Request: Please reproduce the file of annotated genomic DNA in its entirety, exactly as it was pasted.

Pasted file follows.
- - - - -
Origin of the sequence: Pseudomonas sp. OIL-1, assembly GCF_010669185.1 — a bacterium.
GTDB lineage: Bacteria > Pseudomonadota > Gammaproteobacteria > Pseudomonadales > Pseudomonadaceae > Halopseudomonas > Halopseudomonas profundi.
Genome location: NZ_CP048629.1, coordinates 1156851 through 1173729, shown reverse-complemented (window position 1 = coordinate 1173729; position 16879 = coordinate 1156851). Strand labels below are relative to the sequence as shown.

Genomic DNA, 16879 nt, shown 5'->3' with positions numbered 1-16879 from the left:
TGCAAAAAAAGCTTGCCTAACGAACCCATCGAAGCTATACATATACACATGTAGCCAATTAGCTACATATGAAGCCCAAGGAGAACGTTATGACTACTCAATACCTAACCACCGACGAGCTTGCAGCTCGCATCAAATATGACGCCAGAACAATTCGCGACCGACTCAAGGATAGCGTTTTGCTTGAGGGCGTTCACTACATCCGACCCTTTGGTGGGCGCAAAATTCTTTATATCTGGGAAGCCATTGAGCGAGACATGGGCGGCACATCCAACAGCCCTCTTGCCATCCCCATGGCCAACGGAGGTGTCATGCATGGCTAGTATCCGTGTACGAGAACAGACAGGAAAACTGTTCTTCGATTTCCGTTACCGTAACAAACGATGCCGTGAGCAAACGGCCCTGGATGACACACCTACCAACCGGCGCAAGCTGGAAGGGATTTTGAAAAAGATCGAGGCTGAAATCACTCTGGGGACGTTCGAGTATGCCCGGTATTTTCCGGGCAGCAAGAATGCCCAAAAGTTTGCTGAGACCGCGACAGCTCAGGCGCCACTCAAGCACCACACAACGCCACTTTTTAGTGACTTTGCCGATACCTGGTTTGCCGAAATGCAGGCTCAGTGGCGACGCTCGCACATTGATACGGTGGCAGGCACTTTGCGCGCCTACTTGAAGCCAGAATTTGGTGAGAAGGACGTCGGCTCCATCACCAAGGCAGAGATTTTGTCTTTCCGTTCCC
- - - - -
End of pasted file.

Origin of the sequence: Pseudomonas sp. OIL-1, assembly GCF_010669185.1 — a bacterium.
GTDB lineage: Bacteria > Pseudomonadota > Gammaproteobacteria > Pseudomonadales > Pseudomonadaceae > Halopseudomonas > Halopseudomonas profundi.
Genome location: NZ_CP048629.1, coordinates 1156851 through 1173729, shown reverse-complemented (window position 1 = coordinate 1173729; position 16879 = coordinate 1156851). Strand labels below are relative to the sequence as shown.

Genomic DNA, 16879 nt, shown 5'->3' with positions numbered 1-16879 from the left:
TGCAAAAAAAGCTTGCCTAACGAACCCATCGAAGCTATACATATACACATGTAGCCAATTAGCTACATATGAAGCCCAAGGAGAACGTTATGACTACTCAATACCTAACCACCGACGAGCTTGCAGCTCGCATCAAATATGACGCCAGAACAATTCGCGACCGACTCAAGGATAGCGTTTTGCTTGAGGGCGTTCACTACATCCGACCCTTTGGTGGGCGCAAAATTCTTTATATCTGGGAAGCCATTGAGCGAGACATGGGCGGCACATCCAACAGCCCTCTTGCCATCCCCATGGCCAACGGAGGTGTCATGCATGGCTAGTATCCGTGTACGAGAACAGACAGGAAAACTGTTCTTCGATTTCCGTTACCGTAACAAACGATGCCGTGAGCAAACGGCCCTGGATGACACACCTACCAACCGGCGCAAGCTGGAAGGGATTTTGAAAAAGATCGAGGCTGAAATCACTCTGGGGACGTTCGAGTATGCCCGGTATTTTCCGGGCAGCAAGAATGCCCAAAAGTTTGCTGAGACCGCGACAGCTCAGGCGCCACTCAAGCACCACACAACGCCACTTTTTAGTGACTTTGCCGATACCTGGTTTGCCGAAATGCAGGCTCAGTGGCGACGCTCGCACATTGATACGGTGGCAGGCACTTTGCGCGCCTACTTGAAGCCAGAATTTGGTGAGAAGGACGTCGGCTCCATCACCAAGGCAGAGATTTTGTCTTTCCGTTCCC